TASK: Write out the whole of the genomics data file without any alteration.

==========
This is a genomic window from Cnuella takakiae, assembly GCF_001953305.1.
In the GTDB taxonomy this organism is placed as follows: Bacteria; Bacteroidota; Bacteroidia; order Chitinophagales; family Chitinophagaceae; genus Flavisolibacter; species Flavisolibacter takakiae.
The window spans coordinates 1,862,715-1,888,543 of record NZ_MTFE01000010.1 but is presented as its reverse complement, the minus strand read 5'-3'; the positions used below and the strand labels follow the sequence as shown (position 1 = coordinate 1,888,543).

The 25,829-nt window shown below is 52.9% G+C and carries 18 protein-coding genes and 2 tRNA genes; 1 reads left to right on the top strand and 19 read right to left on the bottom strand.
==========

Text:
This is a genomic window from Cnuella takakiae, assembly GCF_001953305.1.
In the GTDB taxonomy this organism is placed as follows: Bacteria; Bacteroidota; Bacteroidia; order Chitinophagales; family Chitinophagaceae; genus Flavisolibacter; species Flavisolibacter takakiae.
The window spans coordinates 1,862,715-1,888,543 of record NZ_MTFE01000010.1 but is presented as its reverse complement, the minus strand read 5'-3'; the positions used below and the strand labels follow the sequence as shown (position 1 = coordinate 1,888,543).

The 25,829-nt window shown below is 52.9% G+C and carries 18 protein-coding genes and 2 tRNA genes; 1 reads left to right on the top strand and 19 read right to left on the bottom strand.